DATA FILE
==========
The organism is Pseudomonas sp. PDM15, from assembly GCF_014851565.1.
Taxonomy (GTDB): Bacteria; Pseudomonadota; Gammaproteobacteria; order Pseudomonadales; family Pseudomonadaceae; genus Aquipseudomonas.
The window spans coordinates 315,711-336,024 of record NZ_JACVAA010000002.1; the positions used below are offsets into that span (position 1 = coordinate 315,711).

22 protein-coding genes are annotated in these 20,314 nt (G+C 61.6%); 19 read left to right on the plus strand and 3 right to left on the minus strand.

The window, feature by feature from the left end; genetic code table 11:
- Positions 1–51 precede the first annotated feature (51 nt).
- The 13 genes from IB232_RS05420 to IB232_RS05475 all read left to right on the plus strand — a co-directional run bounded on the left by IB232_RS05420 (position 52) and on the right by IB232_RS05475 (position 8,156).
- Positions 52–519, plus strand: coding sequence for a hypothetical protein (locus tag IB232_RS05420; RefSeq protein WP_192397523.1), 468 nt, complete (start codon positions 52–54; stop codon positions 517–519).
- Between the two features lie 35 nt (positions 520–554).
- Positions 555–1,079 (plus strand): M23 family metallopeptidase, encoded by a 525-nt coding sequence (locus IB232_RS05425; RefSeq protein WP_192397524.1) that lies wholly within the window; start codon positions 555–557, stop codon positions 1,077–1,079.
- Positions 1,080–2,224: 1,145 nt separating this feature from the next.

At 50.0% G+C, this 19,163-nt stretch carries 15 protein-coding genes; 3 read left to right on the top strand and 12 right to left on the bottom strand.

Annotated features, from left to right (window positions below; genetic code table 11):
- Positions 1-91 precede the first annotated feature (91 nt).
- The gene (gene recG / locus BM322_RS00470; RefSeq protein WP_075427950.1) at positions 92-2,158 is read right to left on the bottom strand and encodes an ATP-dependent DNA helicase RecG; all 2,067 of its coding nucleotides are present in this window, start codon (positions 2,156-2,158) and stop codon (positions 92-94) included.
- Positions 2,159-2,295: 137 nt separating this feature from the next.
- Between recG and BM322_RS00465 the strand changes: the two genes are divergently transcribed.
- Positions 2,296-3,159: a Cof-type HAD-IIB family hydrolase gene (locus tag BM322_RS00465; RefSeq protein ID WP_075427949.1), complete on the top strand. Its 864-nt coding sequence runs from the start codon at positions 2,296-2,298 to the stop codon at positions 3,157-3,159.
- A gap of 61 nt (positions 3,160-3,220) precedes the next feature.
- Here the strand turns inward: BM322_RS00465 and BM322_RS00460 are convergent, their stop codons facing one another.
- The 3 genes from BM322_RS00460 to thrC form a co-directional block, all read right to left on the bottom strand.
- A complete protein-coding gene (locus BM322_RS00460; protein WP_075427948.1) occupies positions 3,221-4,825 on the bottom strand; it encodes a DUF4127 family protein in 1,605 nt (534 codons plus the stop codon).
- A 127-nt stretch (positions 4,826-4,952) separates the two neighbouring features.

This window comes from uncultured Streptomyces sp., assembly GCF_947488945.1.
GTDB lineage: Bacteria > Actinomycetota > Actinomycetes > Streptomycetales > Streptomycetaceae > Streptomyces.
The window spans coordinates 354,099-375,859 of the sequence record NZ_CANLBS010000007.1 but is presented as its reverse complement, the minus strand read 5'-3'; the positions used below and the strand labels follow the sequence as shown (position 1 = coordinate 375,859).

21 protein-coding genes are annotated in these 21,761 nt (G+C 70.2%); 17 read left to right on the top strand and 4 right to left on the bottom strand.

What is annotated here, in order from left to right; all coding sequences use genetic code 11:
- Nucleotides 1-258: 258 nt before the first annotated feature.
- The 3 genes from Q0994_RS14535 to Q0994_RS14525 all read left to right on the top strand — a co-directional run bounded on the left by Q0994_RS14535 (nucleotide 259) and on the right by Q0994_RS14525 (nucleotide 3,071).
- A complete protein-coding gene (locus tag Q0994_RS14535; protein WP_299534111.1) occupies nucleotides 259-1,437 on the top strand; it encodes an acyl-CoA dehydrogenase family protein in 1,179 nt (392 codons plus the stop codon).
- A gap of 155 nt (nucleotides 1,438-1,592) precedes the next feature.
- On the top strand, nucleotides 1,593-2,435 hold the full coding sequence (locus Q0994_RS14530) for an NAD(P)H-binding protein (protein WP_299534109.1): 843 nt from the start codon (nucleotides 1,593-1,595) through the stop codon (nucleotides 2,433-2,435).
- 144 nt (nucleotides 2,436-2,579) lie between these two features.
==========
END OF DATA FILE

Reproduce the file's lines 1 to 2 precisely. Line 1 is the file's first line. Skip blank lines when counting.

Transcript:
The organism is Pseudomonas sp. PDM15, from assembly GCF_014851565.1.
Taxonomy (GTDB): Bacteria; Pseudomonadota; Gammaproteobacteria; order Pseudomonadales; family Pseudomonadaceae; genus Aquipseudomonas.